May 2016

OPERA

Britten Miss Jessel TURN OF THE SCREW
Dvořák Rusalka RUSALKA
Floyd Susannah SUSANNAH
Gazzaniga Donna Elvira DON GIOVANNI
Gounod Margeurite FAUST
Janáček Vixen THE CUNNING LITTLE VIXEN
MacDonald Mary MARY’S WEDDING
Mozart Fiordiligi
Donna Anna
Countess
First Lady
COSÌ FAN TUTTE
DON GIOVANNI
LE NOZZE DI FIGARO
DIE ZAUBERFLÖTE
Puccini Musetta LA BOHÈME
Prokofiev Peronskaya WAR AND PEACE
Tchaikovsky Tatiana EUGENE ONEGIN
Strauss, J. Rosalinda DIE FLEDERMAUS
Verdi Priestess
Alice
Luisa
Amelia
Annina
AÏDA
FALSTAFF
LUISA MILLER
SIMON BOCCANEGRA
LA TRAVIATA
Wagner Freia
Helmwige/Ortlinde
DAS RHEINGOLD
DIE WALKÜRE

CONCERT

Brahms   Ein Deutsches Requiem
Dvořák   Te Deum
Handel   Messiah
Haydn   Die Schöpfung
Mahler   Symphony No. 8 (Soprano II)
Rutter   Mass of the Children
    Galgenleider a 3
Schubert   Mass in G
Vivaldi   Gloria

SONG CYCLES

Glick   Seven Tableaux from the Song of Songs
Gubaidulina   Galgenlieder à Trois
Hétu   Les Clartés de la Nuit, Op. 20
Larsen   Try Me, Good King: Last Words of the Wives of Henry VIII
Messiaen   Harawi (Tristan Trilogy)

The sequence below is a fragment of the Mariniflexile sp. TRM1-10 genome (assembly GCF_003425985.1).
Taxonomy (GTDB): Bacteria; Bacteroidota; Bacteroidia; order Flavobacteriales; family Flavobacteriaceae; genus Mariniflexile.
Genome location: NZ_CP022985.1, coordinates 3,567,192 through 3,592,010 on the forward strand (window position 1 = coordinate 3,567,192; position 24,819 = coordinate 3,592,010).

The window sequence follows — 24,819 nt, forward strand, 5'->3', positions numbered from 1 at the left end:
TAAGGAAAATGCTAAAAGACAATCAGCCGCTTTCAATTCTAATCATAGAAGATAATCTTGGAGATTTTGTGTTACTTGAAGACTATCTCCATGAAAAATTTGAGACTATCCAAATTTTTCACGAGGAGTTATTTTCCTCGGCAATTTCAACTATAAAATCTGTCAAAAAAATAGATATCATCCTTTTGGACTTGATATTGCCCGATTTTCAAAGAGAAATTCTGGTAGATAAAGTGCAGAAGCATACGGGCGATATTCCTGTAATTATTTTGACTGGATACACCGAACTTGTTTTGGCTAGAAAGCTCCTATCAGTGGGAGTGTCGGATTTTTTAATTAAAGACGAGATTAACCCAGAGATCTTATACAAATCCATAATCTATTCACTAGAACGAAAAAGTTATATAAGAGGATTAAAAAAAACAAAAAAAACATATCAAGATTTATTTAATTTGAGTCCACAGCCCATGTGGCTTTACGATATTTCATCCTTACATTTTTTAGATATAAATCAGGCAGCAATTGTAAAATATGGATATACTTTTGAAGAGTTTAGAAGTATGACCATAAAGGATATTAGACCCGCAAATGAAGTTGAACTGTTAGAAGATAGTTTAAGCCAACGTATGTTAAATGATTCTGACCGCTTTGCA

Poèmes pour Mi
Poulenc   Fiançailles pour Rire
R. Strauss   4 Lieder, Op. 27
     

“As the opera’s towering centre of attention, Gloriana the Queen herself, Betty Waynne Allison gives a performance of great theatrical presence and vocal sophistication. Gifted with a commanding dramatic soprano, Allison, essentially omnipresent in all three acts, more than surmounts the daunting vocal challenges of the role. There is a dignity and grace in this voice overlaid with a robust athleticism capable of pivoting from soft sentiment to steely purpose on the edge of an emotional dime. The BC-based singer’s Elizabeth is as tender as she is imposing, as vulnerable as she is triumphant, Allison’s clear unaffected instrument slicing to the core of the Queen’s anguish. It is a remarkable achievement.”
Opera Going Toronto

“Betty Waynne Allison commanded the stage whenever she appeared as Elizabeth, both vocally and physically. While some variations of the Elizabeth story include unattractive or insecure monarchs, this time we’re in the presence of a radiant Gloriana brimming with confidence. I only wish the role were bigger, given how self-assured the singing was.”
[Gloriana, Voicebox, Opera in Concert] Barczablog – Peter Barcza